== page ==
Superabsorbent Dressing Impact on Fluorescing Bacteria in the Real-World Setting

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Abstract

Background
Wound exudate contains bacteria, matrix metalloproteases, and other related biofilm material.1 The use of wound dressing technology to remove and sequester these materials are thought to improve wound outcomes. Although there is increased use of superabsorbent polymer (SAP) dressings to control exudate and reduce dressing changes, most bacterial sequestration data remains in vitro1,2 or focuses on in vitro dressing failure and strikethrough as surrogates for bacterial contamination of the wound or patient environment.3 It is unclear if SAP dressings can demonstrate wound surface bacterial reduction or and environmental sequestration in the real-world setting.

Purpose
To evaluate the impact of a superabsorbent dressing* on bacterial sequestration by performing real-time visualization of bacterial fluorescence (BF) of the wound bed prior to and after removal of the SAP. Additionally, bacterial transfer to the environment via leakage or strikethrough was assessed via BF.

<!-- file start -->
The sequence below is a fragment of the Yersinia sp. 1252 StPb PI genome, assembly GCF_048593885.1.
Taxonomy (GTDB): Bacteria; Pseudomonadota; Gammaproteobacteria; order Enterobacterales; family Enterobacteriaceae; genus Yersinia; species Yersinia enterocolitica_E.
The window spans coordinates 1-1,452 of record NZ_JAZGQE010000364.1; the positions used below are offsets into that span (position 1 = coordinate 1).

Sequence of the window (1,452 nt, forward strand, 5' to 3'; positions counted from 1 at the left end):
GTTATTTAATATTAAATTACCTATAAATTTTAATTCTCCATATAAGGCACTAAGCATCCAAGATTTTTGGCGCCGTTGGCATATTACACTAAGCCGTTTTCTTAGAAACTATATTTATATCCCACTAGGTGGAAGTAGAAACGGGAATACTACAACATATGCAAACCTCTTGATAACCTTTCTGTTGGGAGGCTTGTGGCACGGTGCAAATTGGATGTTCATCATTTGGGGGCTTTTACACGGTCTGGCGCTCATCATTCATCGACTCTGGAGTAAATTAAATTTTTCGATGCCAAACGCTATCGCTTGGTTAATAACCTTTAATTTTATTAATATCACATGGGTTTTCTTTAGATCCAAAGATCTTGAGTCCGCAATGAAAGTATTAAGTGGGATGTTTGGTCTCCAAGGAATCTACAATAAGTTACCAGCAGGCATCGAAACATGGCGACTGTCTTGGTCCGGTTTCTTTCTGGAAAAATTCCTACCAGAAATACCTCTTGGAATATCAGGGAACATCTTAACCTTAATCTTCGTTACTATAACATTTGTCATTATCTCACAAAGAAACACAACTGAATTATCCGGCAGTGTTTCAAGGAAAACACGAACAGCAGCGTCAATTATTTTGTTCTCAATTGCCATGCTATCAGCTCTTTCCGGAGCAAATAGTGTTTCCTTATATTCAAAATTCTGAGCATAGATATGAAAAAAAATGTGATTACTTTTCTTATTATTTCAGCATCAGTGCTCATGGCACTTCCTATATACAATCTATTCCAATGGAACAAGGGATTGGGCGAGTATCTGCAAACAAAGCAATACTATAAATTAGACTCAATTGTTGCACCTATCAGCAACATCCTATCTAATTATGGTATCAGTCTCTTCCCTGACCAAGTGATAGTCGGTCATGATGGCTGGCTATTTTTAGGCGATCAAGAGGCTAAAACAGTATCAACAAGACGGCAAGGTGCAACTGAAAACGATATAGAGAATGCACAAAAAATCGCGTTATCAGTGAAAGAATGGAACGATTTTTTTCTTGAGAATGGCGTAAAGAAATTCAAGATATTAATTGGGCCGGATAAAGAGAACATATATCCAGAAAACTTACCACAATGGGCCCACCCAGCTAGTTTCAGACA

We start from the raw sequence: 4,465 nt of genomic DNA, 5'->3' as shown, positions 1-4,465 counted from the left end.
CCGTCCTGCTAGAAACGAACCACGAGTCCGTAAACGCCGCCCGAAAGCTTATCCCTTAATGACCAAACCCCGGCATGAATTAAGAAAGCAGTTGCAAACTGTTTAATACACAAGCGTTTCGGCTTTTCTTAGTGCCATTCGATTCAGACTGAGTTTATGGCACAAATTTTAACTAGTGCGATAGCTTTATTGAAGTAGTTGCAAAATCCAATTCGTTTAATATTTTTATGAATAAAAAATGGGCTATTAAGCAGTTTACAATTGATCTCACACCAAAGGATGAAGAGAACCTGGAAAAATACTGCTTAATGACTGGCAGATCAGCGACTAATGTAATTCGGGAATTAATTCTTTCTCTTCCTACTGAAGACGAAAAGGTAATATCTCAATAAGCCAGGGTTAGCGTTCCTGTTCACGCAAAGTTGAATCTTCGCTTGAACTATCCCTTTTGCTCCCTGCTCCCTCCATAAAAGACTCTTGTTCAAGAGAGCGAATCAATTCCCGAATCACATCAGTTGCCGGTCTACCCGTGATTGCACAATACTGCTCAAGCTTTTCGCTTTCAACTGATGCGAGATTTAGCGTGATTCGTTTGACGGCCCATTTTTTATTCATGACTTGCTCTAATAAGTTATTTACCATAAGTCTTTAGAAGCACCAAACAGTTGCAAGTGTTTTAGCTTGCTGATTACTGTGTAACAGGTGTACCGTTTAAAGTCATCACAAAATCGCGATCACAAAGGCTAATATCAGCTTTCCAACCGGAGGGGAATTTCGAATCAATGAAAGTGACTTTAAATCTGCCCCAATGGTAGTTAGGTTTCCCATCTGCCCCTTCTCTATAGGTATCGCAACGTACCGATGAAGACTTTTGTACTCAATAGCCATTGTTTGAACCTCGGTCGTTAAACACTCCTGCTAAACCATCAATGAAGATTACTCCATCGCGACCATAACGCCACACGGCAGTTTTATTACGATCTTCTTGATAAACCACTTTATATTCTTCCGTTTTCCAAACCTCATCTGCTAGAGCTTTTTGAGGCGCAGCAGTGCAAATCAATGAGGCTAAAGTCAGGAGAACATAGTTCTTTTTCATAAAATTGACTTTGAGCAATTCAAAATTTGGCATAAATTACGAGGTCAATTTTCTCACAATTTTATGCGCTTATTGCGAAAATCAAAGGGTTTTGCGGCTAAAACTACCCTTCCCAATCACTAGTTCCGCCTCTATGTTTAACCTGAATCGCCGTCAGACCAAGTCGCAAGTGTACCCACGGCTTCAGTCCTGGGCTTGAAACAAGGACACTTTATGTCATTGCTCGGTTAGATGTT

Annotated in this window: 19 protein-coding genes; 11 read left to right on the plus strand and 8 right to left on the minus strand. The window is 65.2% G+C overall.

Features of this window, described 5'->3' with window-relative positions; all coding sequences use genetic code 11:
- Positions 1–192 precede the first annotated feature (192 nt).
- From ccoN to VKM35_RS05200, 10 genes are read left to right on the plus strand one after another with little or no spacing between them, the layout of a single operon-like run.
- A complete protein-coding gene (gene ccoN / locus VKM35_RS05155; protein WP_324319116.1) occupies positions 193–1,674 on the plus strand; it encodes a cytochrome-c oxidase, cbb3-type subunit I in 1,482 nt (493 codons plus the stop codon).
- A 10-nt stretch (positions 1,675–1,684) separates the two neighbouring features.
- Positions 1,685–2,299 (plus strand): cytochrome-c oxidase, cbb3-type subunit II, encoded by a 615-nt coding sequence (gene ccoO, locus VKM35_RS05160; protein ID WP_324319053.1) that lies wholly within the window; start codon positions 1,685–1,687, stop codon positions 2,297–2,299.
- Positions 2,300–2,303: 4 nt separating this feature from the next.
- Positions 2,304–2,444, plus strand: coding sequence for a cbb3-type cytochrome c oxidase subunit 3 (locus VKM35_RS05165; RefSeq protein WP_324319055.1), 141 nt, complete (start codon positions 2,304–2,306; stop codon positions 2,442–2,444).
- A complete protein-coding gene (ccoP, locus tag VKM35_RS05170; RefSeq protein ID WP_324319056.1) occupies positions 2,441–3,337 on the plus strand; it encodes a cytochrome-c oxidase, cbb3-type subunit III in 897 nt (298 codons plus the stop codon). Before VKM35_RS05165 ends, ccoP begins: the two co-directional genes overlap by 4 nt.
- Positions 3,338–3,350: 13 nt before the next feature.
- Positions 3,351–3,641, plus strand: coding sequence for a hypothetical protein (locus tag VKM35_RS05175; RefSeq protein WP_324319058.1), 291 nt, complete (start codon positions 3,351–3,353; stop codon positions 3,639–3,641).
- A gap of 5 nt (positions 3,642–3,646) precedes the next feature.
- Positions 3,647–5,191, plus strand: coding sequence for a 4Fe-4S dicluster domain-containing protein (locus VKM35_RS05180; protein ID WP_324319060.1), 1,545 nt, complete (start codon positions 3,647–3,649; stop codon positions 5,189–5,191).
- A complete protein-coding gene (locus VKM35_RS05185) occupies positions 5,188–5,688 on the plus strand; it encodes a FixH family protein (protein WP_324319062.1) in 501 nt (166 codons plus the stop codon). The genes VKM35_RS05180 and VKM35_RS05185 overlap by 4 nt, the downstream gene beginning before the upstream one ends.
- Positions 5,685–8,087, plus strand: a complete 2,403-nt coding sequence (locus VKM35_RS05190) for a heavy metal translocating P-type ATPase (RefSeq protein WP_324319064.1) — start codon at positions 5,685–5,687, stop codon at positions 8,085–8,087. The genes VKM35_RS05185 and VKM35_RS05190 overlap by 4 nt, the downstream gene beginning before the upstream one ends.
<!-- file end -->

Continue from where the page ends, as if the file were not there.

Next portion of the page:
Outcome
The SAP dressings were found to uptake and sequester exudate containing fluorescing bacteria with positive impacts on the wound bed in ten highly exudative wounds. The SAP did not demonstrate leakage or strikethrough that would indicate bacterial transfer returning to the wound, its surrounding skin or into the patient’s environment.

Conclusion
SAP dressings can improve the wound bed environment by impounding exudate including fluorescing bacteria that can be impede wound improvement.

References
1. Westgate S. and Cutting K. Using hydration response technology dressings in bacteria management. Wounds UK. 2012;8(3):68-73.
2. Lovett J, Jackson S, Stephenson C. A Comparison of Bacterial Sequestration in Two Superabsorbent Dressings. Poster presented at: Wounds UK Annual Conference; November 14-16, 2016; Harrogate, UK.
3. Browning P, White RJ, Rowell, T. Comparative evaluation of the functional properties of superabsorbent dressings and their effect on exudate management. Journal of Wound Care. 2016;25(8): 452-62. doi: 10.12968/jowc.2016.25.8.452.

*KERRAMAX CARE™ Border Dressing; Systagenix Wound Management, Gatwick, UK

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